Building a bridge between refugees and Australia through art

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Christmas Island Boat Tragedy by K. Source: therefugeeartproject.com.

REBECCA BATS

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Refugee woman. Source: Rebecca Bats.

Once abundant towns, now stand deserted with the sound of  gunfire in nearby mountains which disturb your sleep.

Your pillow is wet from the tears you cry not knowing where your family members are.

A far too familiar story known to refugees.

In 2015, the United Nations High Commissioner for Refugees states there was 65.3 million refugees worldwide.

Of this, 9,399 refugees resettled in Australia.

For most Australians, turning on the television and seeing a war zone has become a humdrum segment of the daily news and many are disconnected from the stories of asylum seekers and refugees.

The Refugee Art Project is trying to change this.

They hope to build a bridge between the Australian public and refugees through showcasing the Villawood refugee’s artwork.

The Sydney-based organisation is a non-for-profit community art project that seeks to help the self-expression of asylum seekers and refugees through creative works.

Co-founder, Safdar Ahmed says that art is fundamental to freedom of expression and human rights.

“I think that because the situation of asylum seekers and refugees in detention centres is so punitive and so restrictive. It seems important that albeit through the art work, paintings and drawings we can somehow amplify their voices,” Mr Ahmed says.

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(source: Rebecca Bats)

The project began after Mr Ahmed visited the Villawood detention centre in Sydney in 2010.

“I didn’t want to only visit and gawk at people and walk away and feel powerless, because I studied art I thought wouldn’t it be a nice idea to see if someone wanted to draw with me and that’s I guess how it all began,” Mr Ahmed says.

“My strongest impression of visiting Villawood was seeing the sheer awfulness of their mental health situation in detention. People are caught in limbo, they’re caught in indefinite mandatory detention and none of them have any idea when they’re going to be released.”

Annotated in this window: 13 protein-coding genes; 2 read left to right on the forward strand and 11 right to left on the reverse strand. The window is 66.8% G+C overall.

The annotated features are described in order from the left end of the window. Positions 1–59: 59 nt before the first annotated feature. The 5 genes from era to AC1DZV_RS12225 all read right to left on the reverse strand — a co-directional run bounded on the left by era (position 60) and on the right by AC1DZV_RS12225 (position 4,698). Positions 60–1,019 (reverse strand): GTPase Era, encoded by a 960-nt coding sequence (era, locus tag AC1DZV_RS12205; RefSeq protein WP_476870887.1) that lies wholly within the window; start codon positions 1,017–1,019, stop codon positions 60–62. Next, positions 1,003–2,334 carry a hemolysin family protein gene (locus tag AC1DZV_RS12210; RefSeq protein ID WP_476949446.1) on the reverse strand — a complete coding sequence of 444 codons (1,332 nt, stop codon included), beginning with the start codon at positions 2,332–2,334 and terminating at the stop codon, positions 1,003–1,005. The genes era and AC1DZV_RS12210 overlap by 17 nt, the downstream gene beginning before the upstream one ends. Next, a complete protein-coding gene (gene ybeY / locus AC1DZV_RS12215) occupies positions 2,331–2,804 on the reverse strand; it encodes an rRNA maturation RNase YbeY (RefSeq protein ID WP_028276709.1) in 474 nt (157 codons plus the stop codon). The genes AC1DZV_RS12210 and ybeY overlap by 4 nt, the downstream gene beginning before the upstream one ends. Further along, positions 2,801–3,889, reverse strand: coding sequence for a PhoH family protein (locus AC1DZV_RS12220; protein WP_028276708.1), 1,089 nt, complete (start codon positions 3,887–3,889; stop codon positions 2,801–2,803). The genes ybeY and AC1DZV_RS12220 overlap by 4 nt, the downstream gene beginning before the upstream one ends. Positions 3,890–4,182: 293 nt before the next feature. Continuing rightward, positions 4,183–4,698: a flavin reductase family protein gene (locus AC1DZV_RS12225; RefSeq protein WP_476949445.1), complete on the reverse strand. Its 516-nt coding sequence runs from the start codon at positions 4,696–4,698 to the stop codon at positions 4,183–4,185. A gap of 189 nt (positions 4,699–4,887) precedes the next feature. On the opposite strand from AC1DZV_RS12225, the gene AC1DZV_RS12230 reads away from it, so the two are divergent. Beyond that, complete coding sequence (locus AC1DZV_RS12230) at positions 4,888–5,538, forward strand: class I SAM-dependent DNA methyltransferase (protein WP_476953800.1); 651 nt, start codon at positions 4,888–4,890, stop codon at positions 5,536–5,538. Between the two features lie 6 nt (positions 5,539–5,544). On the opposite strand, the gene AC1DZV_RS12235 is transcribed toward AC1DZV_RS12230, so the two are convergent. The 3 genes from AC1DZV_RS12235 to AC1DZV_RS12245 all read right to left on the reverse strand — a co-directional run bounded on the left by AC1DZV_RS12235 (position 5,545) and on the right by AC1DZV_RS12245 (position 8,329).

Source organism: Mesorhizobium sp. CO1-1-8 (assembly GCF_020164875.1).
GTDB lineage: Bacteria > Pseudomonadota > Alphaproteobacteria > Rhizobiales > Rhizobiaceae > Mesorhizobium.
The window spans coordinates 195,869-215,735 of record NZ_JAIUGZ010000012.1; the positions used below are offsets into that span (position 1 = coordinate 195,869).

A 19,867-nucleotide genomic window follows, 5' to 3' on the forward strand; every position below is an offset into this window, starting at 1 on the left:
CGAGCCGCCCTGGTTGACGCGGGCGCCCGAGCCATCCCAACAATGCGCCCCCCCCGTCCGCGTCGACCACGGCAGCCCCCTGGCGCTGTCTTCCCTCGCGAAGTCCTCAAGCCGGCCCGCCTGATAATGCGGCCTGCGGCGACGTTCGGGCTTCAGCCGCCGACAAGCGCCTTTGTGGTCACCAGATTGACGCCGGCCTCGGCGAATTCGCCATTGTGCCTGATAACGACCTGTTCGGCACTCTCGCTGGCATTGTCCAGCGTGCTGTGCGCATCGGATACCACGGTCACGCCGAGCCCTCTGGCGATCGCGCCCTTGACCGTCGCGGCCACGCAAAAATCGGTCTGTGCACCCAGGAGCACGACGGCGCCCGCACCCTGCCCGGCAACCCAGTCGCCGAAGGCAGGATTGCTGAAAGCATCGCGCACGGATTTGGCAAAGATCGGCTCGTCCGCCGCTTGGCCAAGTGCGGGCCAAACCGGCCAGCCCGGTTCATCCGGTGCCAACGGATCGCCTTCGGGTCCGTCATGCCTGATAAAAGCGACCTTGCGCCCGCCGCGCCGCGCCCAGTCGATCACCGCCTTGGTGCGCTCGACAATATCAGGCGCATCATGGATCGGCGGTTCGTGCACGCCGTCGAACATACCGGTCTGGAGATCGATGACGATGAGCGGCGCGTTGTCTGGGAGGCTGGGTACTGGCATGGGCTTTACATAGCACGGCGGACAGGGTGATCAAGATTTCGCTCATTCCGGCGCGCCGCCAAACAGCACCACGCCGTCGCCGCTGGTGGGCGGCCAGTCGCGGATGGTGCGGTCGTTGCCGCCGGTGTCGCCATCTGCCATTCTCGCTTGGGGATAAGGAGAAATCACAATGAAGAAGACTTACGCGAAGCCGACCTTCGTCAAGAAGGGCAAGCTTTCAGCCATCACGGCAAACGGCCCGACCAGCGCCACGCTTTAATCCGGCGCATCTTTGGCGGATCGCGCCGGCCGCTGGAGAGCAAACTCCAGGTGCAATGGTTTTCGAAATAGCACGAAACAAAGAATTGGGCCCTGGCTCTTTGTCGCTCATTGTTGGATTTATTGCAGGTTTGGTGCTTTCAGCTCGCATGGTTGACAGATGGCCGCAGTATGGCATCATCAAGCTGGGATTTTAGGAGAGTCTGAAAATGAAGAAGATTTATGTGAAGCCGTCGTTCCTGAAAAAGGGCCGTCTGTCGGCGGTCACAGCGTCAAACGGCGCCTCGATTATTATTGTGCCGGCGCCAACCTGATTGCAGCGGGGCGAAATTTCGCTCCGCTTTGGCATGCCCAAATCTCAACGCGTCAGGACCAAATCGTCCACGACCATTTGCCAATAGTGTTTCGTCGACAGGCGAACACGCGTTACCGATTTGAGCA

Soon after this initial thought Mr Ahmed had a group of people interested in sharing the activity.

Mr Ahmed puts emphasis on the importance the art project has had for the refugees individual self-expression and empowerment.

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Most refugees in the workshop paint about their experiences. Source: Rebecca Bats.

Mr Ahmed says that the workshops do not direct the participants who are encouraged to paint whatever they wish.

He says the works produced range across a whole spectrum and are very diverse, complex and rich.

“In some cases people don’t want to make art work about the traumas that they’ve endured because that would be re-traumatising to them. But for other people it’s empowering to make work that related to their refugee experience,” Mr Ahmed says.

He also believes there is great importance in public awareness of the stories and feelings illustrated through the refugee’s art work.

After seeing powerful work Mr Ahmed and his colleagues decided this would be a great way to advocate these issues through public exhibitions and change prejudices.

The project stresses that it is not art therapy, but rather uses art as a means of self-expression and empowerment and this itself can be “therapeutic”.

“It’s more about working with the community to try and support them in expressing themselves which hopefully gives them a sense of agency and empowerment. None the less many of the refugees who participate in our project have said that it does help their mental health and help them relax and bit and immerse themselves in something which is beneficial so that’s good,” Mr Ahmed says.

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The therapeutic value of art. Source: Rebecca Bats.

Whilst, Mr Ahmed is an advocate for using art for self-expression he does not believe it will make the refugee’s at Villawood have a better time in detention.

“If people ever say ‘Oh do you think there’s a good way to make detention centres better?’ my answer is no because the purpose of detention centres is essentially to punish refugees as a deterrent to stop other refugees from coming to Australia like that’s the government’s basic policy,” he says.

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Refugees paint through their pain. Source: Rebecca Bats.

“Whilst it’s important to counteract the misconceptions that exist towards refugees and the demonisation of refugees in the public discourse. It is important to not only view them as refugees and I hope that the diversity, complexity and richness the art work produced in our program does that,” Mr Ahmed says.

Mr Ahmed says that the art workshops might help the refugees a little but they cannot really address the fundamental issues which is the fact that detention is indefinite and there’s no real way of improving their situation until they are out of detention.

“I think that is sometimes quite reductive to look at a person only through the lens of their experience of persecution and to look at them only as a refugee… the art work conveys something of their personality, something of their culture, history, heritage, their life beyond being simply a refugee and I think that’s important as well,” he says.

To view the collection of art work or see when The Refugee Art Project is holding an exhibition visit therefugeeartproject.com.

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